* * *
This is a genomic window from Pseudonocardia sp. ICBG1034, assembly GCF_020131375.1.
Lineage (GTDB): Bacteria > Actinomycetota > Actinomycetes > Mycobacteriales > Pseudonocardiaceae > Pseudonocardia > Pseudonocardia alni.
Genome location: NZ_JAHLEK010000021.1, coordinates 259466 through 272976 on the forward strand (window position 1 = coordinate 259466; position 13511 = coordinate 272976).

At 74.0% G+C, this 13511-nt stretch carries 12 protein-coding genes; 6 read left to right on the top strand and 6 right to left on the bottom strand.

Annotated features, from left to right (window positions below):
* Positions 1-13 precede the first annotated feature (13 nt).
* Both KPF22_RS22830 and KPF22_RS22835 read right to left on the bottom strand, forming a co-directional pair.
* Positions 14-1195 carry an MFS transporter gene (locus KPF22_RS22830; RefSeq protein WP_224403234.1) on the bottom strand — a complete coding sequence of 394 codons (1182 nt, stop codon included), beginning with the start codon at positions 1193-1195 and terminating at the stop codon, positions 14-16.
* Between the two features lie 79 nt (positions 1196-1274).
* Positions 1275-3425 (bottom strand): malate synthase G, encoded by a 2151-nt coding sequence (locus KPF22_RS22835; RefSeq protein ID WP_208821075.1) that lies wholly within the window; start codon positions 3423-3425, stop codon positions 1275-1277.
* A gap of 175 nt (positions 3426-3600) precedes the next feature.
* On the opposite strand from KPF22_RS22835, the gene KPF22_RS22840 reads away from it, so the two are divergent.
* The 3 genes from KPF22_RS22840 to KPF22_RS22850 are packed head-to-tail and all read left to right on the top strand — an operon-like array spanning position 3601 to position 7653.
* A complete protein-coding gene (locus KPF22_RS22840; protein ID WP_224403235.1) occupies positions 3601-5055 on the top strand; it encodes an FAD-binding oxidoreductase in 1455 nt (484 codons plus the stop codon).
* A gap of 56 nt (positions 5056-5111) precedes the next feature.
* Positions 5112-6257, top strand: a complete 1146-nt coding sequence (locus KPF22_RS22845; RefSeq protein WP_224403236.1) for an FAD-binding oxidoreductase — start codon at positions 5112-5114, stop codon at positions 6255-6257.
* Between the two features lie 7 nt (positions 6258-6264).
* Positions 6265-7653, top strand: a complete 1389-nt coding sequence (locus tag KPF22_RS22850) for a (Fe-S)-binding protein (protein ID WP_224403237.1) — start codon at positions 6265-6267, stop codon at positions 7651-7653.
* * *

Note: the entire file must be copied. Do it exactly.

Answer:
This is a genomic window from Pseudonocardia sp. ICBG1034, assembly GCF_020131375.1.
Lineage (GTDB): Bacteria > Actinomycetota > Actinomycetes > Mycobacteriales > Pseudonocardiaceae > Pseudonocardia > Pseudonocardia alni.
Genome location: NZ_JAHLEK010000021.1, coordinates 259466 through 272976 on the forward strand (window position 1 = coordinate 259466; position 13511 = coordinate 272976).

At 74.0% G+C, this 13511-nt stretch carries 12 protein-coding genes; 6 read left to right on the top strand and 6 right to left on the bottom strand.

Annotated features, from left to right (window positions below):
* Positions 1-13 precede the first annotated feature (13 nt).
* Both KPF22_RS22830 and KPF22_RS22835 read right to left on the bottom strand, forming a co-directional pair.
* Positions 14-1195 carry an MFS transporter gene (locus KPF22_RS22830; RefSeq protein WP_224403234.1) on the bottom strand — a complete coding sequence of 394 codons (1182 nt, stop codon included), beginning with the start codon at positions 1193-1195 and terminating at the stop codon, positions 14-16.
* Between the two features lie 79 nt (positions 1196-1274).
* Positions 1275-3425 (bottom strand): malate synthase G, encoded by a 2151-nt coding sequence (locus KPF22_RS22835; RefSeq protein ID WP_208821075.1) that lies wholly within the window; start codon positions 3423-3425, stop codon positions 1275-1277.
* A gap of 175 nt (positions 3426-3600) precedes the next feature.
* On the opposite strand from KPF22_RS22835, the gene KPF22_RS22840 reads away from it, so the two are divergent.
* The 3 genes from KPF22_RS22840 to KPF22_RS22850 are packed head-to-tail and all read left to right on the top strand — an operon-like array spanning position 3601 to position 7653.
* A complete protein-coding gene (locus KPF22_RS22840; protein ID WP_224403235.1) occupies positions 3601-5055 on the top strand; it encodes an FAD-binding oxidoreductase in 1455 nt (484 codons plus the stop codon).
* A gap of 56 nt (positions 5056-5111) precedes the next feature.
* Positions 5112-6257, top strand: a complete 1146-nt coding sequence (locus KPF22_RS22845; RefSeq protein WP_224403236.1) for an FAD-binding oxidoreductase — start codon at positions 5112-5114, stop codon at positions 6255-6257.
* Between the two features lie 7 nt (positions 6258-6264).
* Positions 6265-7653, top strand: a complete 1389-nt coding sequence (locus tag KPF22_RS22850) for a (Fe-S)-binding protein (protein ID WP_224403237.1) — start codon at positions 6265-6267, stop codon at positions 7651-7653.